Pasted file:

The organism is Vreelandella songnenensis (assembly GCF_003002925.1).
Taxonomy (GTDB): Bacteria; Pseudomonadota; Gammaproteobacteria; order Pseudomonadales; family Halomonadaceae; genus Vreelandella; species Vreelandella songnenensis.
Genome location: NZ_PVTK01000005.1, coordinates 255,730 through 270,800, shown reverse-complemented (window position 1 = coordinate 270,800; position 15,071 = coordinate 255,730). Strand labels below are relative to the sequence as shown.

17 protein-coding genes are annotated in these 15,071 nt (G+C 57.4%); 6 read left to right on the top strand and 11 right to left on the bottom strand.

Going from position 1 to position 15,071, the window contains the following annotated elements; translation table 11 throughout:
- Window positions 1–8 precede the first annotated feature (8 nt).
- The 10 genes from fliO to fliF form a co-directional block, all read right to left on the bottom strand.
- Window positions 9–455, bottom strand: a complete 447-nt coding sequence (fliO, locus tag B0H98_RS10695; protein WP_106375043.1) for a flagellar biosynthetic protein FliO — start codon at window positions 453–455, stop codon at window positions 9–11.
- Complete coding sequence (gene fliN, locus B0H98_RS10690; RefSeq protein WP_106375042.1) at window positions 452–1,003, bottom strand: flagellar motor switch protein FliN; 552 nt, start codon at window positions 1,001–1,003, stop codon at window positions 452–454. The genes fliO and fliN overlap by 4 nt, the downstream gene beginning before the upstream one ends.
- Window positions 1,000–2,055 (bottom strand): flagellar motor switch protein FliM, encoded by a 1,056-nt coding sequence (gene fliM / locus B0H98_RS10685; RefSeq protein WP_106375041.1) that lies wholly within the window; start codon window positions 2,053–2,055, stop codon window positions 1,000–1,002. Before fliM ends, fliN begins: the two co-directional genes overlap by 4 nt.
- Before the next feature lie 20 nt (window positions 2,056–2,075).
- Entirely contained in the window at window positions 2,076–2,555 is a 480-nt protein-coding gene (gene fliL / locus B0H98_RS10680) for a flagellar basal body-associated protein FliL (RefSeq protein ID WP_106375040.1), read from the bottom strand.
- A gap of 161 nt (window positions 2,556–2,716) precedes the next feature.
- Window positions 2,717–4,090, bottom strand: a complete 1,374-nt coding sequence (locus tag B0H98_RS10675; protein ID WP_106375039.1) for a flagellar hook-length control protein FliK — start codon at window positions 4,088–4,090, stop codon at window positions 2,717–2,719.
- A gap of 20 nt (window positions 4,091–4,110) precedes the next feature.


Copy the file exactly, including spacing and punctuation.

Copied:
The organism is Vreelandella songnenensis (assembly GCF_003002925.1).
Taxonomy (GTDB): Bacteria; Pseudomonadota; Gammaproteobacteria; order Pseudomonadales; family Halomonadaceae; genus Vreelandella; species Vreelandella songnenensis.
Genome location: NZ_PVTK01000005.1, coordinates 255,730 through 270,800, shown reverse-complemented (window position 1 = coordinate 270,800; position 15,071 = coordinate 255,730). Strand labels below are relative to the sequence as shown.

17 protein-coding genes are annotated in these 15,071 nt (G+C 57.4%); 6 read left to right on the top strand and 11 right to left on the bottom strand.

Going from position 1 to position 15,071, the window contains the following annotated elements; translation table 11 throughout:
- Window positions 1–8 precede the first annotated feature (8 nt).
- The 10 genes from fliO to fliF form a co-directional block, all read right to left on the bottom strand.
- Window positions 9–455, bottom strand: a complete 447-nt coding sequence (fliO, locus tag B0H98_RS10695; protein WP_106375043.1) for a flagellar biosynthetic protein FliO — start codon at window positions 453–455, stop codon at window positions 9–11.
- Complete coding sequence (gene fliN, locus B0H98_RS10690; RefSeq protein WP_106375042.1) at window positions 452–1,003, bottom strand: flagellar motor switch protein FliN; 552 nt, start codon at window positions 1,001–1,003, stop codon at window positions 452–454. The genes fliO and fliN overlap by 4 nt, the downstream gene beginning before the upstream one ends.
- Window positions 1,000–2,055 (bottom strand): flagellar motor switch protein FliM, encoded by a 1,056-nt coding sequence (gene fliM / locus B0H98_RS10685; RefSeq protein WP_106375041.1) that lies wholly within the window; start codon window positions 2,053–2,055, stop codon window positions 1,000–1,002. Before fliM ends, fliN begins: the two co-directional genes overlap by 4 nt.
- Before the next feature lie 20 nt (window positions 2,056–2,075).
- Entirely contained in the window at window positions 2,076–2,555 is a 480-nt protein-coding gene (gene fliL / locus B0H98_RS10680) for a flagellar basal body-associated protein FliL (RefSeq protein ID WP_106375040.1), read from the bottom strand.
- A gap of 161 nt (window positions 2,556–2,716) precedes the next feature.
- Window positions 2,717–4,090, bottom strand: a complete 1,374-nt coding sequence (locus tag B0H98_RS10675; protein ID WP_106375039.1) for a flagellar hook-length control protein FliK — start codon at window positions 4,088–4,090, stop codon at window positions 2,717–2,719.
- A gap of 20 nt (window positions 4,091–4,110) precedes the next feature.